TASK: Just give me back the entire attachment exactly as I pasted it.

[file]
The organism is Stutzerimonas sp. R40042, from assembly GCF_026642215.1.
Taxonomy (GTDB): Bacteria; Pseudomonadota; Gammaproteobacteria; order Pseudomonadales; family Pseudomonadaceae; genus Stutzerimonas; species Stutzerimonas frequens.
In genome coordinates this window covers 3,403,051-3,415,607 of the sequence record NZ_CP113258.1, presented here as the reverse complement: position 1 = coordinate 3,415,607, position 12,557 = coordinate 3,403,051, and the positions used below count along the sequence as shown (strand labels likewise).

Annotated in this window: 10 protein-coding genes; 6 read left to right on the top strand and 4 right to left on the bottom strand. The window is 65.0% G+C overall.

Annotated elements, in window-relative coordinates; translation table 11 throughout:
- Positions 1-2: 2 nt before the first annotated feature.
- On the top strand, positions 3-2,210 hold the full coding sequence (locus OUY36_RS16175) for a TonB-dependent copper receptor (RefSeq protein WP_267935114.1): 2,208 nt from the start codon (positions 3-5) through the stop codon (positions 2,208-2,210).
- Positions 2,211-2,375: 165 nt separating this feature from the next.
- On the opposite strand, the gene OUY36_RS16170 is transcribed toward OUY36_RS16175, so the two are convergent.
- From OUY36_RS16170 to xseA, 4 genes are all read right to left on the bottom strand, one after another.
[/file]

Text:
The organism is Stutzerimonas sp. R40042, from assembly GCF_026642215.1.
Taxonomy (GTDB): Bacteria; Pseudomonadota; Gammaproteobacteria; order Pseudomonadales; family Pseudomonadaceae; genus Stutzerimonas; species Stutzerimonas frequens.
In genome coordinates this window covers 3,403,051-3,415,607 of the sequence record NZ_CP113258.1, presented here as the reverse complement: position 1 = coordinate 3,415,607, position 12,557 = coordinate 3,403,051, and the positions used below count along the sequence as shown (strand labels likewise).

Annotated in this window: 10 protein-coding genes; 6 read left to right on the top strand and 4 right to left on the bottom strand. The window is 65.0% G+C overall.

Annotated elements, in window-relative coordinates; translation table 11 throughout:
- Positions 1-2: 2 nt before the first annotated feature.
- On the top strand, positions 3-2,210 hold the full coding sequence (locus OUY36_RS16175) for a TonB-dependent copper receptor (RefSeq protein WP_267935114.1): 2,208 nt from the start codon (positions 3-5) through the stop codon (positions 2,208-2,210).
- Positions 2,211-2,375: 165 nt separating this feature from the next.
- On the opposite strand, the gene OUY36_RS16170 is transcribed toward OUY36_RS16175, so the two are convergent.
- From OUY36_RS16170 to xseA, 4 genes are all read right to left on the bottom strand, one after another.